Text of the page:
The first page of the history sheet is divided into the following sections:
The heading records that this is the History Sheet relating to Thomas Moir, Regimental Number 1481.
His Regiment is variously recorded as 4th Field Regiment New Zealand Artillery, 26th Field Battery NZA and finally 4th Field Regt. NZA.
His rank is recorded as Bdr [Bombardier], L/Sgt [Lance Sergeant] and then S/Sgt [Staff Sergeant].
This section also records that he was awarded the:
Outward and Inward Service
The section summarises Moir’s length of service in New Zealand and overseas.
Having ‘attested’ [that is, formally enlisted] into the New Zealand Army on 16 September 1939, he entered camp on 27th of the same month. His overseas service dates from the day that he embarked from New Zealand on 5 January 1940. He disembarked in Egypt on 12 February 1940.
For the ‘Inward Section’, the day that he returned to New Zealand is recorded as 4 August 1945. He was discharged from the Army in Wellington on 9 October 1945. He spent part of this time ‘transferred to the Area 4 Pool, Marched/In Leave Without Pay’, and was discharged “Grade I”.
In the ‘Service Section', his home service in New Zealand was counted from the day he entered camp to the last full day on New Zealand soil, 27 September 1939 to 4 January 1940; and from his first full day after returning to his date of discharge, 5 August 1945 to 9 November 1945, a total of 197 days.
His overseas service was counted from the day of his embarkation to his date of disembarkation in New Zealand, a total of 5 years and 212 days. His total service at home and abroad was thus 6 years and 44 days.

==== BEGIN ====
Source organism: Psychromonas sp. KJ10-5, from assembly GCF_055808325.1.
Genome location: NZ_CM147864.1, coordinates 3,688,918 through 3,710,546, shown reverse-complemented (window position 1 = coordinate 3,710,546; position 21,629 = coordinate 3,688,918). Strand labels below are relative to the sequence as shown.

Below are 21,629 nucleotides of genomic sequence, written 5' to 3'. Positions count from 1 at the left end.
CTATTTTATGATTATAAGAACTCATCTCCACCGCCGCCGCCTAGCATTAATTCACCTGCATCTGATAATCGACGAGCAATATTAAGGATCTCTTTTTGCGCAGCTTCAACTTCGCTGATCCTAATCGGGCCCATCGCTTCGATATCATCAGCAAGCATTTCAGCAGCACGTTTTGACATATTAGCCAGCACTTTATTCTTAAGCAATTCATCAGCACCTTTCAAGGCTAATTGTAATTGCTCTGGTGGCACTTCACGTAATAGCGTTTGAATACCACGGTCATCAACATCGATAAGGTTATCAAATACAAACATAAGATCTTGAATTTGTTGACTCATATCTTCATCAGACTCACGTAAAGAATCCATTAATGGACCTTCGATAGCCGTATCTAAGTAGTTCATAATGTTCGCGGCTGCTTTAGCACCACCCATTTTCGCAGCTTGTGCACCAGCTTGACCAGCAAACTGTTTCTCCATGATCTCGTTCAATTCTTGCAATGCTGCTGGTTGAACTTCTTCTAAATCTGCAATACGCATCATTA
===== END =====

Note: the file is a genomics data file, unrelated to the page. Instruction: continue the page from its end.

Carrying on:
Next of Kin
This section records the person who was to be informed about the servicemen in the event of his being killed, captured, wounded or decorated. In Moir’s case this was changed from his father, Mr. G. Moir, to his mother, Mrs. I. Moir, his father again and then finally to his wife, Mrs. Rachael A. Moir. Also provided are their various addresses and the dates on which letters or forms requesting the change had been received.
This section was used to record details in the event of death, wounds or capture. In Moir’s case an additional slip of paper was required, which was glued to this section of the form.
This records that on 4 September 1943 a cable was received recording that Moir was held prisoner by the Germans at Stalag XVIIIA, and that his next-of kin were informed two days later. On the 9 September his Prisoner of War Number was recorded as 5988. Finally, on the 26 May 1945 a cable was received that he was ‘Safe in the United Kingdom’ as of 23rd of that month.
This records earlier information about Moir. On 24 June 1941 a cable recorded that he was missing. On 7 August 1941 he was listed as being a Prisoner of War in Crete as of 13 July, although the report was “reliable but not official”.
The next news about Moir, sent on 23 April 1942, was that he had escaped. The clerk has thus recorded “Delete from Missing. Now safe in 2 NZEF Base Camp”. However, he was not to remain safe for long. Another message, received on 10 July, 1943, reported that he was once again a Prisoner of War in Germany, although this was “to be confirmed”. Finally, another message sent on 13 July stated that “Liaison reports: Prisoner of War. Have accepted as official. Previously detached 2 NZEF for Special Duty”.
Action After Return to New Zealand
or Discharge Abroad
This section records that Moir’s final certificate of discharge, releasing him from all further active or reserve service was issued on 29 April 1947. Below is stamped his medal entitlement, recording that in addition to his two gallantry awards he was entitled to the following campaign medals:
It also records that the medals were issued to Moir and receipted on 30 May 1950.